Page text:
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Most of the stories we read in childhood began with three famous words, long, long ago…

My story as an author began in the summer of 1999 when I penned a chronicle on Amitabh Bachchan profiling his life and times. My art director of the magazine I edited at that time illustrated my narrative with file pictures and the result was a book!

Amitabh Bachchan: The Legend was the first biography on a celebrity structured as a conversation and yet all the publishers I approached insisted that I rewrite the content as a narrative. I disagreed because I wanted to retain the voice of the actor and also the voices of those who worked with him – his leading ladies and his filmmakers and finally found somebody who agreed with me.

The 90s was an important decade in journalism because it introduced computers and the internet. The year 1999 ushered the electronic media and the first flash of the new millennium ‘paparazzi’, at that time understood as ‘euphoria’, was evident at the launch of my debut book in Mumbai’s leading book shop when the cameras could not stop clicking superstar Amitabh Bachchan!!

To be continued…

@bhawanasomaaya

Obsessed with Keshava – Day 1671

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The first, Krishna: The God who lived as Man about the deity and the women in his life is a translation from Gujarati to English. The book focuses on Radha, Rukmini and Draupadi but I got fascinated with Krishna’s youngest wife Satyabhma and unknowingly became partial to the character. This can and does happen and it is okay as long as the writer is conscious about it.

 

For Keshava: A Magnificent Obsession I  conceived  the concept and all the eight wonders – peacock, flute, the Kadamba tree, lotus, Tulsi plant, Kamadhenu, conch and the Peepal tree instinctively began to  read about them till I could consume them  no longer. All of them are obsessed with Lord Krishna and believe that he loves them the most. I remained obsessed with each of them till the book was complete and even now, I can never pass by a Peepal tree on the road without wondering if Krishna resides within the branches…I cannot pluck on a Tulsi leaf without wondering about her fate and if justice was done to her by her lord….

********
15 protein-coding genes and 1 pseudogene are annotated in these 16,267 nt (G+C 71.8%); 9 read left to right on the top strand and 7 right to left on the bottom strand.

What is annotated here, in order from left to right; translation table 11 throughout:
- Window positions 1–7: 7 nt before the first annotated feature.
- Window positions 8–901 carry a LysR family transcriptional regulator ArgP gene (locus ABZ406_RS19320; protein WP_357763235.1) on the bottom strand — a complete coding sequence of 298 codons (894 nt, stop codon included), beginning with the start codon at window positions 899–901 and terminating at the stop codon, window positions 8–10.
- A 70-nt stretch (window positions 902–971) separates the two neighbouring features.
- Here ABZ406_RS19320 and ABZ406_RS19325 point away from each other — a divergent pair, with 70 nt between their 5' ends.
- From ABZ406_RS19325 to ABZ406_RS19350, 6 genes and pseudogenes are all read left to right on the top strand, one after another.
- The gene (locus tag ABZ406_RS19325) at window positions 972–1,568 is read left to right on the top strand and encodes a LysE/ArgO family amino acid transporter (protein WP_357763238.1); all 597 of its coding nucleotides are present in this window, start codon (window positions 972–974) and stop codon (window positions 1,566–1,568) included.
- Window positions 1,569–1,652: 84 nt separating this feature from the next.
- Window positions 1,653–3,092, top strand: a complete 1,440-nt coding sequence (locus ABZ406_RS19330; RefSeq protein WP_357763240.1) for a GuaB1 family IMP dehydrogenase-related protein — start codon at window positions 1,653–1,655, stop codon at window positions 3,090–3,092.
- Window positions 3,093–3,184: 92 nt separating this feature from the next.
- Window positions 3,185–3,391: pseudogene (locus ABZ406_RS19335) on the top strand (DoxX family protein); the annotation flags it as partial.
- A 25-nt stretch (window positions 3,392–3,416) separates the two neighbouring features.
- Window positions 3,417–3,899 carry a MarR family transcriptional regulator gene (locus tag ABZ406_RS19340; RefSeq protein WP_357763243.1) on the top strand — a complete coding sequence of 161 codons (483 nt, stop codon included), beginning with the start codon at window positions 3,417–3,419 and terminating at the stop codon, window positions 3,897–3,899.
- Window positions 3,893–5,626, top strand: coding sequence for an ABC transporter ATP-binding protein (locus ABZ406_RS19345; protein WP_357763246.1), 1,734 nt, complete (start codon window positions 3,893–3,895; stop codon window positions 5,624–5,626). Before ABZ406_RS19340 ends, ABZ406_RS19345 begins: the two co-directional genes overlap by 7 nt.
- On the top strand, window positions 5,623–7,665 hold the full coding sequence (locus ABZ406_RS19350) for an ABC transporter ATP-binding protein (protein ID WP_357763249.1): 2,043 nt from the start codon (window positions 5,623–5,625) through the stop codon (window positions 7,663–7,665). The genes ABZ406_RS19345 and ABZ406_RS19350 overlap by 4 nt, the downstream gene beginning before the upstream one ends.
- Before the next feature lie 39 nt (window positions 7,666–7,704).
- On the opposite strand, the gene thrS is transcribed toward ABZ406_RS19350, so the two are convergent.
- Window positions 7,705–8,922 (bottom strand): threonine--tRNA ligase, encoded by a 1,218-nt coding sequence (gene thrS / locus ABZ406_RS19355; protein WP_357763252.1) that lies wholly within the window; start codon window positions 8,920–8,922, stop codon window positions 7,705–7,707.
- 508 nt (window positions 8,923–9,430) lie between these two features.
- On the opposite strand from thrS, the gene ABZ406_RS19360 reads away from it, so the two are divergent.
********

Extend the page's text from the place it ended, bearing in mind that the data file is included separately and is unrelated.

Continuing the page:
The lotus, the conch,   the Kadamb tree stay within me even as I write this…. There is a possibility that the characters get as attached to the writer’s mind and don’t leave until the writer consciously bids them farewell to make space for newer characters….

@bhawanasomaaya

 

 

 

 

 

I write because I feel cleansed, because I feel happy… – Day 1669

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I am often asked if I like what  I do,  some ask me how do I write and others why do I write…? I have no answers. I write because it comes to me naturally, I write because I feel happy, I feel cleansed or maybe simply because I am accustomed to writing. It is like breathing and when I don’t it is like something is missing in my day.

 

As children we wrote with pencils, as we grew up we learnt to write with fountain pen on lined notebooks. When I started working, we were given ball points and writing pads. I learnt to correct what I had written with red ball point pens. I learnt to edit my writing using a felt pen marking paragraphs and punctuations. Then after a good night’s rest I would scrutinize every line and write a final draft out of the messy multi coloured manuscript in long hand.

 

In the 80s we learnt to befriend the typewriter keys even though there was just one typewriter in the office. In the 90s it was time to look at the screen and think and in 2000 the lap top wire became the umbilical cord that was never disconnected.

To be continued

@bhawanasomaaya